Magnolia

In the San Fernando Valley, a selection seemingly disconnected group of people are going through some fairly heavy moments in their live. Earl Partridge (Jason Robards) is dying in bed, being cared for by his nurse Phil (Philip Seymour Hoffman), who is tasked with finding Earl’s estranged son. Earl’s much-younger trophy wife, Linda (Julianne Moore), is struggling to deal with the imminent death of her husband. Officer Jim (John C. Reilly) is called to investigate a disturbance, which leads to a potential murder case. Stanley Spector (Jeremy Blackman) is a genius child contestant on the TV Game Show What Do Kids Know?, and is just a few days away from breaking that show’s record of most consecutive wins. Jimmy Gator hosts the show, and has done for decades, but has just been diagnosed with cancer, with just months to live. Jimmy’s daughter, Claudia (Melora Walters), has a difficult relationship with her father, as well as a cocaine habit and various other issues in her life, whilst Donnie Smith (William H. Macy), a former child star contestant on the aforementioned TV show, has seen his fame squandered and life thrown in turmoil when he loses his job at an electronics store. Finally, Frank T.J. Mackey (Tom Cruise) runs a self-help seminar on men who wish to be more successful with ladies. Mid-show, he gives an interview to a reporter (April Grace) that doesn’t necessarily go as he plans. All these stories, and more besides, will become interwoven over the course of the film’s next 24 hours.
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A Christmas Story

I’ve been listening to a lot of podcasts recently. A friend of mine turned me onto the Adam Carolla Show, essentially a man complaining about rich white guy problems on a daily basis, but with great guests and an excellent sense of humour. From this, I’ve branched out to several others, some film related, of which I can recommend Doug Loves Movies, the Film Vault and How Did This Get Made. A regular guest on the Adam Carolla Show is Larry Miller, whose distinctly bald head you may recall from Pretty Woman, 10 Things I Hate About You, Kiss Kiss Bang Bang and about a million other films you’ve seen and gone “Hey, it’s that guy. He’s funny” and then promptly forgotten all about. He has his own podcast, This Week with Larry Miller, in which he, in a very good natured, old fashioned and entertaining way, tells tales of his life in LA, diverting constantly on such subjects as Kim Kardashian, hotdogs and anything else he may have thought of that week. Since I’ve started listening, he has mentioned rather frequently a little film called A Christmas Story. If, like myself, you live on the more cultured side of the Atlantic, chances are you’ve never heard of this film, yet across the pond in the States it seems to be something of a festive phenomenon, its viewing a mandatory tradition for all families involving children or anyone who’s been one, so had it not been on the List I’m sure I would still have sought it out, if only to see what all the fuss is about.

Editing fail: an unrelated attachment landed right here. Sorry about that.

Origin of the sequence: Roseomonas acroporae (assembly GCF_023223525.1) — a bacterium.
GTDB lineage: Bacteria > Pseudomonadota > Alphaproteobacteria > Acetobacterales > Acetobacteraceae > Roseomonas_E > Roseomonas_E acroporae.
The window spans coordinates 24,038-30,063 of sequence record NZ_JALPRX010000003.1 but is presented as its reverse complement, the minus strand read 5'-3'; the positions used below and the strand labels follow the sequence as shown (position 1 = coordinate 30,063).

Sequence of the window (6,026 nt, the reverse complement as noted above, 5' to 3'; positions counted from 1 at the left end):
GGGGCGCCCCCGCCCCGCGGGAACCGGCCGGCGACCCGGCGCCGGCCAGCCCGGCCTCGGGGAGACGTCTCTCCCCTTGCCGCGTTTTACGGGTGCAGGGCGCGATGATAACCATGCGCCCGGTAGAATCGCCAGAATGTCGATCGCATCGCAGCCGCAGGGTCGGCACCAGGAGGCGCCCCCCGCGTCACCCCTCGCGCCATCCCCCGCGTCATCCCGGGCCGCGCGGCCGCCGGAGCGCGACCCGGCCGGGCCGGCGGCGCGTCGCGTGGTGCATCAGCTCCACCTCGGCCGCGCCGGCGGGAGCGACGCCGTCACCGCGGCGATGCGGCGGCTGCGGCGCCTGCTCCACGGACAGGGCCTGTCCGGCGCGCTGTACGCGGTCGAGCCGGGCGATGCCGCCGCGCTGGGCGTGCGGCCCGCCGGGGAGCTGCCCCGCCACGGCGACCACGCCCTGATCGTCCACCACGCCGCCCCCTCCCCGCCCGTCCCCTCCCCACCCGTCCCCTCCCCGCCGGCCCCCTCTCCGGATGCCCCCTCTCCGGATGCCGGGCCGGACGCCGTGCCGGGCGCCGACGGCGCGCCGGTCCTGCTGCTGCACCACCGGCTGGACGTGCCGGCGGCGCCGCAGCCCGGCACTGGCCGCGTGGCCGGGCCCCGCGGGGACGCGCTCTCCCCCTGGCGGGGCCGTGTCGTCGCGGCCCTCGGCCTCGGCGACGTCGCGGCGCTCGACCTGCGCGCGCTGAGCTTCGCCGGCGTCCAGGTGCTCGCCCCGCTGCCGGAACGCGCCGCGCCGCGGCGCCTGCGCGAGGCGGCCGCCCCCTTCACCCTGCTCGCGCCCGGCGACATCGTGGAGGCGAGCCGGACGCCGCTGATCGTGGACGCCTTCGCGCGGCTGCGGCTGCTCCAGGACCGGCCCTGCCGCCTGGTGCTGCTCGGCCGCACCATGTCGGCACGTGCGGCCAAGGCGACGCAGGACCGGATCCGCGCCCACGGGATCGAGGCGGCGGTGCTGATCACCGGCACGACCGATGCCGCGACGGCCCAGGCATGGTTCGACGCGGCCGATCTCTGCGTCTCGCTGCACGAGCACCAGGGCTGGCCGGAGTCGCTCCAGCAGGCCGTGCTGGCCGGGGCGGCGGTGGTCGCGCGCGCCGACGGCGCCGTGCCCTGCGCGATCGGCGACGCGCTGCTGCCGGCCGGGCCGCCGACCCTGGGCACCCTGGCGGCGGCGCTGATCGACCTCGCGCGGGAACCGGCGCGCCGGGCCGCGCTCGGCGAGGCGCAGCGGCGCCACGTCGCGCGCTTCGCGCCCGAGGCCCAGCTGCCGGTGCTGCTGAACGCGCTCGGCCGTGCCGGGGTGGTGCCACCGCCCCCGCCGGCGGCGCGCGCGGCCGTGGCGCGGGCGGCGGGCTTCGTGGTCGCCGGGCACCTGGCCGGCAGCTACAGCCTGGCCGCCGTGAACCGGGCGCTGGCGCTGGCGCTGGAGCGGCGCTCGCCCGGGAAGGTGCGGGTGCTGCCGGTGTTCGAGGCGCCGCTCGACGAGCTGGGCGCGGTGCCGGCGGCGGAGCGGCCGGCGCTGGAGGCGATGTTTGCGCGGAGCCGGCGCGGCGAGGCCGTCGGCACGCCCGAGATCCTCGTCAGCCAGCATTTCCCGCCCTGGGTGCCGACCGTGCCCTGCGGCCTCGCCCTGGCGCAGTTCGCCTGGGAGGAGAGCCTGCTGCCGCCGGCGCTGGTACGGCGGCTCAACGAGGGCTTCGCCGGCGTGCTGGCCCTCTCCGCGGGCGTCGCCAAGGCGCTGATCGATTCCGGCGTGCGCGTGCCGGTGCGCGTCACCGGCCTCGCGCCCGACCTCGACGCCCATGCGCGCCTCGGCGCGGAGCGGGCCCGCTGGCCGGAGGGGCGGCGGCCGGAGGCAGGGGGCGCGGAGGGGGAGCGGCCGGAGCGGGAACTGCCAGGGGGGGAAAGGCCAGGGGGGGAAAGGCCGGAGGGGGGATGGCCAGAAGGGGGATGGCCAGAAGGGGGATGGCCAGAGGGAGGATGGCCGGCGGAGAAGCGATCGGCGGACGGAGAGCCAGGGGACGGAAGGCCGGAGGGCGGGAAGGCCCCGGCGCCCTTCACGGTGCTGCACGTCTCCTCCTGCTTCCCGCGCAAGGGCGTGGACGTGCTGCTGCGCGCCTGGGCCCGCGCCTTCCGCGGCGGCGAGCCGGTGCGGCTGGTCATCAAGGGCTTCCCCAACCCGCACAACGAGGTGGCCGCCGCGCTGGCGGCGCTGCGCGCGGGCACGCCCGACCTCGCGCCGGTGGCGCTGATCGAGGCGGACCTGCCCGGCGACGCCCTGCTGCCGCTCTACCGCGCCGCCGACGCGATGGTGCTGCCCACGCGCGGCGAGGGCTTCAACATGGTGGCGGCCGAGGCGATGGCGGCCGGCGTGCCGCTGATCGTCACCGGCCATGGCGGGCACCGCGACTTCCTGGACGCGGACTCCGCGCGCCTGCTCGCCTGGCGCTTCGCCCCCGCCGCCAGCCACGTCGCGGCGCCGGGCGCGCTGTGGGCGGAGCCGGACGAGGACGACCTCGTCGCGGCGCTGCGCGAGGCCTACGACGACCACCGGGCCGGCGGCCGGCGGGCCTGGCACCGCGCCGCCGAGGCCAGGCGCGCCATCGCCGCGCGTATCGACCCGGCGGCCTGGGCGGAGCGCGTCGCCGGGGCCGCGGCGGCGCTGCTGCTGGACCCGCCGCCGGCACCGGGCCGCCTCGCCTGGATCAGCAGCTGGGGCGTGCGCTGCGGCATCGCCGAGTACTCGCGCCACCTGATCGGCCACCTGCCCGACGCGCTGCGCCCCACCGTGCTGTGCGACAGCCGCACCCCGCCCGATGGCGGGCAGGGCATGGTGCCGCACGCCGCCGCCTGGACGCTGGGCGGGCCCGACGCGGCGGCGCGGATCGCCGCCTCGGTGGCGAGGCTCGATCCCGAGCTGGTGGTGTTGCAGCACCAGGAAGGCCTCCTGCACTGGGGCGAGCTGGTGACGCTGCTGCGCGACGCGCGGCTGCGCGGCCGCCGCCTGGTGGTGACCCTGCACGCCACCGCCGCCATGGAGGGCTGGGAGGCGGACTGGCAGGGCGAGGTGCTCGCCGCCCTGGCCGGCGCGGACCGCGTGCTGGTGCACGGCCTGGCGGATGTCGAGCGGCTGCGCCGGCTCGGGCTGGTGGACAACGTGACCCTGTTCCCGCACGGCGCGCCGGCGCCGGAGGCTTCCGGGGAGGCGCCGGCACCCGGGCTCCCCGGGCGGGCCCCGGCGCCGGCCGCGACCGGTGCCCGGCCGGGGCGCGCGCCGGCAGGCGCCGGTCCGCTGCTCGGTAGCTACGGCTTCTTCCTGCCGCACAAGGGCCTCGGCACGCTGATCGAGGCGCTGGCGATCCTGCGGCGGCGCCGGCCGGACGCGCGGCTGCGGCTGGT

It turns out that this is another of those cases where the event in question has been so over-inflated in my mind before taking place that it just couldn’t live up to expectations. Miller’s near constant praise for the film set my sights at the sky, expecting to file it alongside It’s A Wonderful Life, Die Hard and National Lampoon’s Christmas Vacation as my Yuletide movie go-to, but alas I remain thoroughly disappointed.
A Christmas Story follows 9 year old Ralphie (Peter Billingsley) on his quest to receive a Red Ryder BB gun for Christmas, but is confounded at every turn by his parents, his teacher and a shopping mall Santa with the repeated warning that he’ll shoot his eye out. There are kid-friendly fantasy scenes where Ralphie saves his family with the aid of the gun – vanquished foes have ‘X’s drawn on their eyelids – and Ralphie and his family deal with the usual child issues – run-ins with bullies, the first swear in front of a parent, the disappointment of a toy arriving in the mail, as well as some genuinely original moments – the frozen tongue on a flagpole –  but it’s all just a bit too twee. There’s no sense of drama, no tension. Only children would understand the sense of urgency Ralphie feels at having to have that gun. Anyone older knows he wouldn’t remember it 2 months down the line, so there’s no real problem if he doesn’t get it. The ending is trite, but the narration, by an adult Ralphie, is well used and executed, but there is definitely a reason this hasn’t caught on over here in the UK.
Choose life 6/10